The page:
It should also help you to appreciate what you’ve got, to enjoy what you’ve got and to enjoy life more.
It’s Nice To Take Care Of Things
Our society has become way too ‘disposable’ that maybe we forget sometimes how to look after what we’ve got. Or we buy cheap goods made for next to nothing in China and then are hardly surprised when they fall to pieces. Then we just buy some more of the same thing because it didn’t cost much in the first place.
In days gone by, things were made to last. They were manufactured with pride and people paid for the craft and workmanship that went into their production when they bought them Because goods were relatively expensive (especially compared to some of today’s goods) people would try and repair broken goods if at all possible before considering buying a replacement item.
Why Paying Less Isn’t Always The Best Idea
Some things in todays world are not built to last and if you buy really cheap goods it’s entirely possible that something might fall to pieces and just cannot be fixed. A more likely scenario is that it can be fixed but you haven’t considered repairing it or wouldn’t know how. That’s the shame of today’s world. Fair enough things can be produced cheaper and quicker but we are losing something if we constantly throw away anything that’s broken and just buy a new one.
If something is looked after well, it is less likely to break in the first place, or to need costly aftercare.
Some examples – looking after a rug or carpet by – for example – insisting that everyone take their shoes off before walking on it, will prevent it getting soiled and the need for expensive cleaning products. Keeping a carpet clean and well looked after can save you money, is more hygienic and makes for a more pleasant living environment. The same goes for ovens, keeping an oven clean prevents the build up of grime and dirt, is more hygienic and saves on buying costly cleaning products.
Looking after machinery – a vacuum cleaner, a washing machine, a boiler, a car … you name it. Looking after the machine in the first place will save you money on expensive emergenncy repairs or replacements.
Give It A Good Clean
When we lived in London, we had a plumber we always used called Tom. He was the loveliest man and never in a rush. He had a look at our boiler twice, once for a general service and the second time for a repair. Both times he charged about the same, not too much and after both visits I asked him what was wrong. On both occasions he told me that he’d done pretty much the same thing, he had taken the boiler apart and given it a good clean. ‘It should be working fine now’ he said on both occasions and gave a 3 month guarantee covering a free re-visit should anything go wrong. On both occasions he hadn’t replaced any parts he’d just taken it apart, given it a good clean and put it back together again. Of course this doesn’t always work, sometimes components fail and need to be replaced but he assured me that in all of his years as a plumber, this approach had served him well and usually a good clean is all that was needed. Note: He also enjoyed doing it this way because he learned more about the boilers.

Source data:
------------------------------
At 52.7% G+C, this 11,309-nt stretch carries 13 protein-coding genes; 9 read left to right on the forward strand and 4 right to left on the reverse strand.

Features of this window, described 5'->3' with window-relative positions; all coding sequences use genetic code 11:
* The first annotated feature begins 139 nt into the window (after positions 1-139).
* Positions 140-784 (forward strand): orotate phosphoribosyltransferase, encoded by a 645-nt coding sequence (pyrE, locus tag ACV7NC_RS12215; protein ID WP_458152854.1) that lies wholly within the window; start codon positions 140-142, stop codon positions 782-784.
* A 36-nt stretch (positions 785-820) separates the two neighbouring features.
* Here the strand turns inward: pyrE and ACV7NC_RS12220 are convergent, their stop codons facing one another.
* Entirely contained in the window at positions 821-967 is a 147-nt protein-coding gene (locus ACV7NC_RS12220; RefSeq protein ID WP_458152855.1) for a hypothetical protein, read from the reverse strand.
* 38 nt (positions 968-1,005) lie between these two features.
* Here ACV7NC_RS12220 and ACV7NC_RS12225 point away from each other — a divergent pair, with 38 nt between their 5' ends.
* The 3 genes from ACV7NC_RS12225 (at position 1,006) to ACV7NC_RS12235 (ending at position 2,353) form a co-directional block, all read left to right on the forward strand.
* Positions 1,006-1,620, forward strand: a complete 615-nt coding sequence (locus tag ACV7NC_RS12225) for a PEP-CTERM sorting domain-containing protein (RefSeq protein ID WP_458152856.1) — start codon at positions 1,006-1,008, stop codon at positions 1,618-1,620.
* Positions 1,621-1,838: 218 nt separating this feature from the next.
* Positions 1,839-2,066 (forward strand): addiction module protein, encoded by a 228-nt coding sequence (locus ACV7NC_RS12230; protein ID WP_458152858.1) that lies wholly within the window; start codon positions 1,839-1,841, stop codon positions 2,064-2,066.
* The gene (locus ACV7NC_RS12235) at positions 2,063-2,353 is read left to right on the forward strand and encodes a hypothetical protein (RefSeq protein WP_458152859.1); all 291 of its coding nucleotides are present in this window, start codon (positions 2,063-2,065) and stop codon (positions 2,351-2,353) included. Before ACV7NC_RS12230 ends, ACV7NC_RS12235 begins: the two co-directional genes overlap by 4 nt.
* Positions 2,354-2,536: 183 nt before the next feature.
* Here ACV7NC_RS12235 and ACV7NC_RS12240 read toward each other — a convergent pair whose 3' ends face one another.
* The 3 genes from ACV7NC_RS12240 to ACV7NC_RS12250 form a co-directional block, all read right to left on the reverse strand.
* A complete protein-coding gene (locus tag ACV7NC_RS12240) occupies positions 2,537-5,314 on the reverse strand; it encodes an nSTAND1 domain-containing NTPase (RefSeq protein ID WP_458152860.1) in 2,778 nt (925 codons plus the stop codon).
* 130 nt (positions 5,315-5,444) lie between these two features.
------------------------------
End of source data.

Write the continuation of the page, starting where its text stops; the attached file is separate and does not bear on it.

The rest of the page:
We recently had a problem with the boiler in our new property. We have moved so can’t use Tom anymore. We had an engineer visit, replace two components and leave charging us for an hours labour and the parts in question. The whole thing took him no more than 10 minutes. It only occurred to me after he left to wonder if Tom’s approach would have worked here too – he simply replaced 2 parts, he didn’t particularly test or try re-fitting or cleaning the old parts. Now I’m not suggesting here by any means that you should have a go at fixing your own boiler by cleaning it, I just provide this as an example because I found it interesting that dirt/dust is very often the cause of the problem and this lesson applies to all household items.
The Best Example – Your Car
Probably the best example of a piece of machinery worth looking after is your car. Look after your car and understand it as much as you can so that you can pre-empt problems. A car is a classic case where a small problem untreated can lead to a much bigger more expensive problem occuring. Service your car regularly – it might seem like money you’d rather not spend (in which case it’s even better if you can learn to service your car yourself) but it is easily worth it to avoid unexpected repairs. The more of a surprise an expense is, the more expensive it will be!
Not only is it a good idea to look after what you’ve got, it is rewarding and cultivating your skills and handicraft. In times gone by, most of the eldest in the household would know how to look after things, what to re-use in the kitchen, how to keep things clean, how to mend things, to darn socks … let’s not let these skills disappear completely.
Finally looking after what you have shouldn’t be difficult, it should never be a case of ‘when I get round to it’ or ‘when I get some time’. The time to maintain something, to give a bit of a clean or to just check something out is the very moment you think it needs it. If you do this whenever you see something that needs some attention, the amount of attention needed will be small, things will be kept in good condition, you’ll keep on top of what you have and what you need and avoid any expensive surprises.
Leave things too late and when you do need to give things some attention it will be more expensive and you may just get some nasty surprises such as emergency repairs which could have been avoided.